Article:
This theme will investigate the possibilities inherent in designing a computer infrastructure capable of lasting fifty years. It will generalise from the lessons learnt in the development of the Fairphone, with its modular construction and its commitment to making the hardware (and eventually the software) amenable to repair by its user.
When Apple released the iPhone 7 analysts released pessimistic reports lamenting the fact the the new phone represented an incremental improvement rather than an innovative disruption. Clearly then, the business of making and selling mobile phones has come to depend on novelty to drive sales. The business no longer seeks to facilitate communication. Rather it attempts to create new needs as often as possible in order to render phones disposable and keep people from keeping their phones.
The Volkswagen Beetle represents the opposite approach to design and selling. Phones (and automobiles) usually consist of sealed units that discourage the user from attempted to customise or mend them. More often than not opening sealed units will render your warranty void. The VW Beetle had a design that encouraged tinkering with the result that many owners did indeed mend their own cars. The basic design of the car remained the same for seventy years and even in the 1990s owners could learn to fix their own car.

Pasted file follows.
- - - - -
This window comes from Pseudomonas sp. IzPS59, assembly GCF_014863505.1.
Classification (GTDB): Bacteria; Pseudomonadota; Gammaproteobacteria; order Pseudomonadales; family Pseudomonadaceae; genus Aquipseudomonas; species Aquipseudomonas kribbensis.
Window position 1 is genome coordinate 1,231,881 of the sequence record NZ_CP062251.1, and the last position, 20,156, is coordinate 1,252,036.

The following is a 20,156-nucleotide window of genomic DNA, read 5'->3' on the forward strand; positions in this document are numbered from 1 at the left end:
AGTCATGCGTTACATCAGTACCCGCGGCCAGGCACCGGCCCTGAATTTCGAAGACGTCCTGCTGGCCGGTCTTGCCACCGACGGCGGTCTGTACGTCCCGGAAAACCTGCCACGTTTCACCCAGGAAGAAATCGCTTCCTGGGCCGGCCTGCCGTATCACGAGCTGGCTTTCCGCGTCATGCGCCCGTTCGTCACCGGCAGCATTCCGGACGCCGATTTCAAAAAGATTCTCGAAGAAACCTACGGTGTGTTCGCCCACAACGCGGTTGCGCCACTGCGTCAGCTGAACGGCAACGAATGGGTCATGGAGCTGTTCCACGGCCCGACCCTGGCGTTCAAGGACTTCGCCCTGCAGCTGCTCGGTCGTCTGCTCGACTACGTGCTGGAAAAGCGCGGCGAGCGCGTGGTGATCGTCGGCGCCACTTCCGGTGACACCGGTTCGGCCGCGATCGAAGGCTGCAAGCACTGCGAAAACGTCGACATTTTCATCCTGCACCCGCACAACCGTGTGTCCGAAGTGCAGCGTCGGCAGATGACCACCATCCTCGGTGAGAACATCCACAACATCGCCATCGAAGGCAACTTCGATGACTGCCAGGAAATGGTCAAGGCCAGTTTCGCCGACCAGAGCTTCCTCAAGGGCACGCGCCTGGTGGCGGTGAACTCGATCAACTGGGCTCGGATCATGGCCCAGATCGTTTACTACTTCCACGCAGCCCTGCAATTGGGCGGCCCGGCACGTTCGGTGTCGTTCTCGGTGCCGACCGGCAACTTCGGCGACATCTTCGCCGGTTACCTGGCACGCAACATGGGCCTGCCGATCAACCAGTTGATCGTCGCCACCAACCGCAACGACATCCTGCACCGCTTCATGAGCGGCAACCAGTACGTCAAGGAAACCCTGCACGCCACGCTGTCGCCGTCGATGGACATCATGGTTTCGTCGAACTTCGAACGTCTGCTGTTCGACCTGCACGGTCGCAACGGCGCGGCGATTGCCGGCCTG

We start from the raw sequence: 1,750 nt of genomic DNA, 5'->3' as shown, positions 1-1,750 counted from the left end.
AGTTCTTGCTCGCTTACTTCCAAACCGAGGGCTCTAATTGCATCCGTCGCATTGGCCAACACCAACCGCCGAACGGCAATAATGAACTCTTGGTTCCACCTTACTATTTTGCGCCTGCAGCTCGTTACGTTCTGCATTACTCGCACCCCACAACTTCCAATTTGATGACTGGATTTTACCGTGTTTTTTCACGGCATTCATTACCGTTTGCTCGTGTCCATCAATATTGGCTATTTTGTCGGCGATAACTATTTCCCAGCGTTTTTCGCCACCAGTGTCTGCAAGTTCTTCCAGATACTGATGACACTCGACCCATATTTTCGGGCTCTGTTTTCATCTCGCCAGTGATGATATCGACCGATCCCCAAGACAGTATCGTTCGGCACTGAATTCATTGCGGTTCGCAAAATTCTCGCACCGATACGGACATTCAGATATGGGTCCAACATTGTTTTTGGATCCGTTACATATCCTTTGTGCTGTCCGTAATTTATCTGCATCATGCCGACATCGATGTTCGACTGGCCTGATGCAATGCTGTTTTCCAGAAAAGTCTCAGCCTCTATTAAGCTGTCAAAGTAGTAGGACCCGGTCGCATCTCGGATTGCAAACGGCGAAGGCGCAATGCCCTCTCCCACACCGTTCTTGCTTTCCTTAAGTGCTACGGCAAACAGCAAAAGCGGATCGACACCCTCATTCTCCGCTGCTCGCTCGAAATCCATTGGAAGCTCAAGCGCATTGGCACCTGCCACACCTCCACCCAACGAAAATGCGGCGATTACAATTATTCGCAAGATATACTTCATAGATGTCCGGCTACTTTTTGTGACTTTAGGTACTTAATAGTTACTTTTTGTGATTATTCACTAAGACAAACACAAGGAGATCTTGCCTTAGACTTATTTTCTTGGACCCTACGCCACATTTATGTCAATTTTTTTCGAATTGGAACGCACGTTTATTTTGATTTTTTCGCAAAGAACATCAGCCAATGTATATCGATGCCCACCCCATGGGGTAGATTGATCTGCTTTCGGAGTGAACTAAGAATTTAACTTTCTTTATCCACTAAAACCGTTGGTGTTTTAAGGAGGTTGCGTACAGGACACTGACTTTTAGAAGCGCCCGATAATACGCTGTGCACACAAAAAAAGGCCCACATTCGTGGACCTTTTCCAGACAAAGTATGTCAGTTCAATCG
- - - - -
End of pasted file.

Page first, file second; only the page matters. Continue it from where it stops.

This model encourages autonomy, and encourages the idea of sufficiency. We have a car and we will keep it working ourselves as long as it holds together. We will not sell it in two years time to satisfy an itch for novelty. Current automobiles, like mobile phones, hide their workings from their owners in order to deskill them and turn them into helpless consumers.
This project will look at what it might mean to reconceive home computers in the spirit of the VW Beetle. Could we design a computer that would last fifty years without being rethought? People’s needs will not change radically, just as they have not changed in the last twenty or thirty years. They will write documents, listen to music, watch films, edit and store images, play games, make and view websites. Do they have to upgrade their operating system and buy new hardware every few years in order to continue doing the same task? Can we imagine an infrastructure that lets the home computer evolve as technical developments evolve, without needing reinvention for the sake of profit?